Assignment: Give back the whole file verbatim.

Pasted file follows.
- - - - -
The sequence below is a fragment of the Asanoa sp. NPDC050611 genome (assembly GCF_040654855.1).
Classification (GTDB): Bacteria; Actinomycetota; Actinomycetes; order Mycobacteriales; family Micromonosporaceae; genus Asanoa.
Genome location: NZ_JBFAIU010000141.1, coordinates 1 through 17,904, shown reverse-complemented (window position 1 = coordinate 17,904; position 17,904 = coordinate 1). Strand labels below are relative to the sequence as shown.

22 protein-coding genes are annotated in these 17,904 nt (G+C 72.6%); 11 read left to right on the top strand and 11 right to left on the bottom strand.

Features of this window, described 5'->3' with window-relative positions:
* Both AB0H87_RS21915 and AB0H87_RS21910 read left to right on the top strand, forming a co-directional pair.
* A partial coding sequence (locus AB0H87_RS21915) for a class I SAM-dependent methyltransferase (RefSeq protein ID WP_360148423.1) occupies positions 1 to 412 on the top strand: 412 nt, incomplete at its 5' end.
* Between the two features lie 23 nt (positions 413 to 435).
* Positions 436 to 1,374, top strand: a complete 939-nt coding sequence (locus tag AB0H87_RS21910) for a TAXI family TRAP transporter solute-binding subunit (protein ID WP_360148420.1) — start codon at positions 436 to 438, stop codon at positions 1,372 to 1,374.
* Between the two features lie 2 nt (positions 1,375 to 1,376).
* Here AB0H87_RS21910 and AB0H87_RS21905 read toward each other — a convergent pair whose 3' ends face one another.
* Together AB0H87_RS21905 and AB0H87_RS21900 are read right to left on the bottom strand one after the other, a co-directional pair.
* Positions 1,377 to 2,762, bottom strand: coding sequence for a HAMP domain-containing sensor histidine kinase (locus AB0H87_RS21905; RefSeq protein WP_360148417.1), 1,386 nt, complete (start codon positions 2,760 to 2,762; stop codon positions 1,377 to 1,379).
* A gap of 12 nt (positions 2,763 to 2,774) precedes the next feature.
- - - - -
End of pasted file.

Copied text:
The sequence below is a fragment of the Asanoa sp. NPDC050611 genome (assembly GCF_040654855.1).
Classification (GTDB): Bacteria; Actinomycetota; Actinomycetes; order Mycobacteriales; family Micromonosporaceae; genus Asanoa.
Genome location: NZ_JBFAIU010000141.1, coordinates 1 through 17,904, shown reverse-complemented (window position 1 = coordinate 17,904; position 17,904 = coordinate 1). Strand labels below are relative to the sequence as shown.

22 protein-coding genes are annotated in these 17,904 nt (G+C 72.6%); 11 read left to right on the top strand and 11 right to left on the bottom strand.

Features of this window, described 5'->3' with window-relative positions:
* Both AB0H87_RS21915 and AB0H87_RS21910 read left to right on the top strand, forming a co-directional pair.
* A partial coding sequence (locus AB0H87_RS21915) for a class I SAM-dependent methyltransferase (RefSeq protein ID WP_360148423.1) occupies positions 1 to 412 on the top strand: 412 nt, incomplete at its 5' end.
* Between the two features lie 23 nt (positions 413 to 435).
* Positions 436 to 1,374, top strand: a complete 939-nt coding sequence (locus tag AB0H87_RS21910) for a TAXI family TRAP transporter solute-binding subunit (protein ID WP_360148420.1) — start codon at positions 436 to 438, stop codon at positions 1,372 to 1,374.
* Between the two features lie 2 nt (positions 1,375 to 1,376).
* Here AB0H87_RS21910 and AB0H87_RS21905 read toward each other — a convergent pair whose 3' ends face one another.
* Together AB0H87_RS21905 and AB0H87_RS21900 are read right to left on the bottom strand one after the other, a co-directional pair.
* Positions 1,377 to 2,762, bottom strand: coding sequence for a HAMP domain-containing sensor histidine kinase (locus AB0H87_RS21905; RefSeq protein WP_360148417.1), 1,386 nt, complete (start codon positions 2,760 to 2,762; stop codon positions 1,377 to 1,379).
* A gap of 12 nt (positions 2,763 to 2,774) precedes the next feature.